64

Both are vector graphics (typically) and both can be imported painlessly into a pdflatex document (so let's say we ignore dvi for this question).

What are the advantages and disadvantages of each? What should I use?

  • 21
    I tried to answer "PDF" but I couldn't figure out how to waste 15 characters to say that. – Jukka Suomela Aug 20 '10 at 16:08
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    Adobe recommends against using EPS and recommends using PDF instead. adobe.com/print/features/psvspdf (EPS and PS are really the same). – Zachary Scott Aug 20 '10 at 20:31
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    This question contains a wrong assumption that pdflatex can import EPS painlessly. Why? Because there is a performance drawback when we use pdflatex loading epstopdf to import EPS. pdflatex cannot import EPS by design, loading epstopdf makes pdflatex as if it can import EPS. – xport Jul 20 '11 at 21:11
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    not sure if it's worth opening a separate, new question for this: anyone can comment on how SVG fits in? Is that only used when there's no better (PDF, EPS) option available, e.g. when exporting from a WYSIWYG-office-application? – nutty about natty May 5 '13 at 9:58
56

Use PDF. EPS cannot be imported directly by pdftex but must be converted using something like epstopdf. These conversion procedures will often cause unwanted changes to the graphics, such as lossy JPEG encoding of embedded bitmap images. Pdftex will include PDF files directly without making any changes (except for unifying fonts, and even that can be disabled if needed), so you can have complete control over the final result by generating a PDF which is exactly as you want it (assuming your image editing software gives you control over image encoding lossiness, colour spaces, etc).

  • Also, reviewing .eps files could be a bit tricky, especially if you're not the one who have created them (depending on OS and software). While with PDFs you can easily see what's inside. – Martin Tapankov Aug 20 '10 at 16:14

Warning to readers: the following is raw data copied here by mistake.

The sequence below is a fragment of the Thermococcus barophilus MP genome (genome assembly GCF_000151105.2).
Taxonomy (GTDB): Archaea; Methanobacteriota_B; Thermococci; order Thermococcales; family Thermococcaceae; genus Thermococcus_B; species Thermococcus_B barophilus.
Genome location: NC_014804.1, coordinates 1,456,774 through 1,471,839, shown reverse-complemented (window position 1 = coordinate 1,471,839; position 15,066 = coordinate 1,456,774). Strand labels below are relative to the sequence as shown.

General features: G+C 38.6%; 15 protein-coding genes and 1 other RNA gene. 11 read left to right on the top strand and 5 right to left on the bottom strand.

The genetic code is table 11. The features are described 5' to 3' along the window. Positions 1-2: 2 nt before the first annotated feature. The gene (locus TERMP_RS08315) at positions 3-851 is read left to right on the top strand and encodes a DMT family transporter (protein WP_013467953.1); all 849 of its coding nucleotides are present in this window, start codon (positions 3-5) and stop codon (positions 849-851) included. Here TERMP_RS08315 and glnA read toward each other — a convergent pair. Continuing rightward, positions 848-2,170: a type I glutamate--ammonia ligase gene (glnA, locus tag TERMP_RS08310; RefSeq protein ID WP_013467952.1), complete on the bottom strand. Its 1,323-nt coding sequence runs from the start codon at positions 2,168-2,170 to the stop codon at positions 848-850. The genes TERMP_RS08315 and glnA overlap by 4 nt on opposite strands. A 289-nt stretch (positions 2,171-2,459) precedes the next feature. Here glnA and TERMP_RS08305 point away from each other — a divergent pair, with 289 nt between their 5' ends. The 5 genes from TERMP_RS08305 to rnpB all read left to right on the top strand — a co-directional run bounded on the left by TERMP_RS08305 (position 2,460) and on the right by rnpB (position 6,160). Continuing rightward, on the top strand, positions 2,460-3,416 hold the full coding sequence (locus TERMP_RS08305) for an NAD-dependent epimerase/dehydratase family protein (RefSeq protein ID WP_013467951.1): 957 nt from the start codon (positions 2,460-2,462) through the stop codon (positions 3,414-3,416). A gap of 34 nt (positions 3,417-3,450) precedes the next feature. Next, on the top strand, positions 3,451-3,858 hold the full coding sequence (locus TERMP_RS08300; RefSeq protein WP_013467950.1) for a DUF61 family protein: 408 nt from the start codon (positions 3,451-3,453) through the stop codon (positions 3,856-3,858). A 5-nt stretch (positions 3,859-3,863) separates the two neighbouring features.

20

EPS doesn't support transparency and embeds bitmap images without compression. PDF all the way.

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    EPS can embed compressed bitmap data in language level 2 and 3. Using sam2p <pts.szit.bme.hu/sam2p> you can get compression in language level 1 as well. Sam2p can create transparent eps images too. – Martin Heller Aug 20 '10 at 19:46
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    @MattAllegro The link still works for me. But this github.com/pts/sam2p should be the current active site for sam2p. – Martin Heller Mar 31 '18 at 16:28
17

Clearly PDF:

  • pdf is an ISO standard, eps is not
  • pdf can directly be used via \includegraphics and compiled with pdflatex (see answer by Lev Bishop)
  • pdf has more features than eps, i.e. transparency (see answer by Will Robertson)
  • even your grandma has a pdf reader on her computer, so if you send her just the images she will be able to look at them
  • more software can export to pdf than eps, e.g. Excel can export diagrams as pdf
4

One advantage of EPS figures is the ability to use the psfrag package to replace axis labels etc. with properly LaTeXed versions generated with the same fonts etc. as your main document. I used to generate all my plots with matplotlib or MATLAB using this feature. Matplotlib's support for this is broken, but it instead provides a usetex option that allows you to embed LaTeX generated the labels directly in PDF files which I now use exclusively.

(See also: Using psfrag with pdflatex.)

1
  1. The decision whether choosing PDF or EPS totally depends on what compiler you use.
  2. We have some options for compiler, such as pdflatex, xelatex, latex, etc. The decision in choosing a compiler also depends on your real scenario. If you are developing a web based system, for example, a bunch of EPS images generated on the fly should be imported to LaTeX input files directly, they are then compiled with latex. Converting the EPS to PDF, importing the resulting PDF to LaTeX input files, and compiling them using pdflatex will hurt the performance.

Summary

It cannot be decided without knowing your real scenario.

0

For really big bitmapped images, I've always converted to jpeg at the required quality, then I'd use 'jpeg2ps' which takes just the raw jpeg data and wraps it in a postscript wrapper. It's been a lifesaver for me on arXiv. You can then use 'eps2pdf' to get it the way you want it.

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    With pdflatex you can simply use JPEG files directly. They will be always embedded as-is in your final PDF file, there will be no decompression and recompression. – Jukka Suomela Aug 21 '10 at 11:35

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